Monday, November 12, 2012

The Trader's mind V - The anchor

Humans do not actually have any ability to measure intrinsic value of any item. Practically all estimated values are fuzzily calculated from any claims of value the person may have encountered.

For example, if I show an object never seen before and ask what the value could be, people are likely to go blank. When pressed further, they may guess based on its size, weight, shininess and beauty.

You may have grandparents that long for the good old days when coffee was 5 cents a cup. The entire notion of paying $5 at starbucks seems absurd to them. And to actually line up to pay that ridiculous amount is quite insane in their opinion. This because your grandpa's valuation circuitry is stuck in the 1950s. A similar thing happens to all of us on smaller timescales. This is called anchoring.

When you see an item (say a pound of coffee) for sale at $5, you expect it to remain at $5. If suddenly it jumps to $10, you wont buy it right then, you wait for prices to come back down. But if the price remains at $10 for a few months, you are likely to give in and buy it for $10. Your mind is now anchored to the new price.

Anchoring is subtly employed by stores all the time. The 50% sale tells us that the fancy hat at $200 is cheap because its real value is $400. We are so lucky to get it half-off. Why, its like we just earned $200. All we have to do to earn it is to spend $200. The store has subtly anchored the value of the article to $400 in your mind. If there was no sale, you wouldn't buy it because $200 would look expensive. This is why when JC Penny decided to forego sales in favor of everyday low prices, they took a huge loss. Nobody has any reason to buy because nothing looks cheap.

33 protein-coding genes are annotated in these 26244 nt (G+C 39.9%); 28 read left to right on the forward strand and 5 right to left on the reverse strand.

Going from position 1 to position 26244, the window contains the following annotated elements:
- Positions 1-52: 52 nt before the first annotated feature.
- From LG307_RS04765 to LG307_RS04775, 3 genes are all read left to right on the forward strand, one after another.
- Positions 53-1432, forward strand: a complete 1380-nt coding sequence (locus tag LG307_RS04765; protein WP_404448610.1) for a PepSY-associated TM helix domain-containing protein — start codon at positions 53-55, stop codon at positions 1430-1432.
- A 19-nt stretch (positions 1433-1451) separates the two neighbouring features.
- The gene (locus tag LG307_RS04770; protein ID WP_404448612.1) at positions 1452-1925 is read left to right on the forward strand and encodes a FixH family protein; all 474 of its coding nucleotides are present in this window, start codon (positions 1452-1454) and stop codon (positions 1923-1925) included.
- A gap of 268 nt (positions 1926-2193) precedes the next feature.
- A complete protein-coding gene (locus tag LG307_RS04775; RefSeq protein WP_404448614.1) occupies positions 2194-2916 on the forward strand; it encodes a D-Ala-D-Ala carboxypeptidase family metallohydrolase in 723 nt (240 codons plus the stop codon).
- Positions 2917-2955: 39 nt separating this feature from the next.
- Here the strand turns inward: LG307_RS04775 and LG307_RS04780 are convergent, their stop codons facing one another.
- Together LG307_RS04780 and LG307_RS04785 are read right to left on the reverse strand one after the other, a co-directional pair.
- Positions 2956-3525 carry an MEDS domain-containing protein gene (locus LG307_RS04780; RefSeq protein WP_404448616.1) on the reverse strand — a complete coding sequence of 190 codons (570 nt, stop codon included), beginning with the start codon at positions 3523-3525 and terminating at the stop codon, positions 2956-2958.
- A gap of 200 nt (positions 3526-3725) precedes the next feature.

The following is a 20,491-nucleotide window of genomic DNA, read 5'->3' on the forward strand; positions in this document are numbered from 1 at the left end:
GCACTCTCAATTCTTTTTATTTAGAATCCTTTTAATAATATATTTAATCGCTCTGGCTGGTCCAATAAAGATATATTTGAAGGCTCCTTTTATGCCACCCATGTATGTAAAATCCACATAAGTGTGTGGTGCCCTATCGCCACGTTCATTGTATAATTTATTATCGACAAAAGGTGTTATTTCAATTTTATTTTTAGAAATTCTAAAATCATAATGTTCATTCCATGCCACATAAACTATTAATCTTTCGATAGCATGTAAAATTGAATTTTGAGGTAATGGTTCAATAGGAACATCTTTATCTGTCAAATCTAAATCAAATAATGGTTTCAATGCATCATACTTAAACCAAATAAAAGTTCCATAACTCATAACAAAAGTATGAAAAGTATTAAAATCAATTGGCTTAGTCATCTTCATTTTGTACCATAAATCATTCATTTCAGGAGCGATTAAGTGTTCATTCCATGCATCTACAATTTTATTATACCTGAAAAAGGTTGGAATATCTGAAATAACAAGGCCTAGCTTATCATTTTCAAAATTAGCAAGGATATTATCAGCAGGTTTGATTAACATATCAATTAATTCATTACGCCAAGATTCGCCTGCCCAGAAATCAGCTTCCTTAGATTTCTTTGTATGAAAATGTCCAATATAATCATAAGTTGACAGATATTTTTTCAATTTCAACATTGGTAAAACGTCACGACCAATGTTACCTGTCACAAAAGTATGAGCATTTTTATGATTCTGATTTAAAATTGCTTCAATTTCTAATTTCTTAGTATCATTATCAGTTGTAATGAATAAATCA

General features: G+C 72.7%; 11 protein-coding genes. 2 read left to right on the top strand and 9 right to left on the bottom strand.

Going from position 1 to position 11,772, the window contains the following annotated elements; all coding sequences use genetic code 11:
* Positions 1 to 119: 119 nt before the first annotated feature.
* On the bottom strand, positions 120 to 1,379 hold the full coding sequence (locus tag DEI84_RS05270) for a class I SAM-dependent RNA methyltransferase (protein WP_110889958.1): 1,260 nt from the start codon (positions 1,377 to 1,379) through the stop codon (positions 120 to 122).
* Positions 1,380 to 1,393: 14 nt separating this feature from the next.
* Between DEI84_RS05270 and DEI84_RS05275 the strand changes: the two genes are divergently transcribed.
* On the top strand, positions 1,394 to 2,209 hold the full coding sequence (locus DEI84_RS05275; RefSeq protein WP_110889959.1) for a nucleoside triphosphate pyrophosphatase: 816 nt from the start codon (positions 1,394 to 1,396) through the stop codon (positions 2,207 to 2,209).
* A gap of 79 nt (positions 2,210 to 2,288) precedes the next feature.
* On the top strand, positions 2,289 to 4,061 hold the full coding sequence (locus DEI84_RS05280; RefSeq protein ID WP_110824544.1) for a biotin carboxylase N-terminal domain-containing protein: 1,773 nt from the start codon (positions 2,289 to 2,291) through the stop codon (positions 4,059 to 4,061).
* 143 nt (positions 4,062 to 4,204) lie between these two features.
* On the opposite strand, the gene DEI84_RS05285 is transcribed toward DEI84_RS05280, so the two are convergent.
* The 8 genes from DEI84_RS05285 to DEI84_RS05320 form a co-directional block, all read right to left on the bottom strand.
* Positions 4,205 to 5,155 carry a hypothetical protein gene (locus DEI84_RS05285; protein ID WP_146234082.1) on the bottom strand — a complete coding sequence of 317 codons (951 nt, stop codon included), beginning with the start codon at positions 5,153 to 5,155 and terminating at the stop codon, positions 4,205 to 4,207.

Anchoring is what makes markets stay in trading ranges (coffee should be $5) and trend ($10 is the new normal). Anchoring is also why pullbacks, especially deep pullbacks work very well (50% off sale). In fact, anchoring is why price action works very well in general.

For a trader, this means that he can simply imagine he's either a seller of buyer of a pound of coffee or any other item that he is familiar with and correctly guess the behavior of the crowd most of the time. If the price gets too high or too low suddenly, there will be resistance and the price will pullback. However, if it stays there for a long enough duration, it can become the new normal. Deep and sharp pullbacks are more likely to continue and slow slides are likely to eventually break a trend for this very reason.

Once you can understand how price moves, you will find price action far easier to read and understand.

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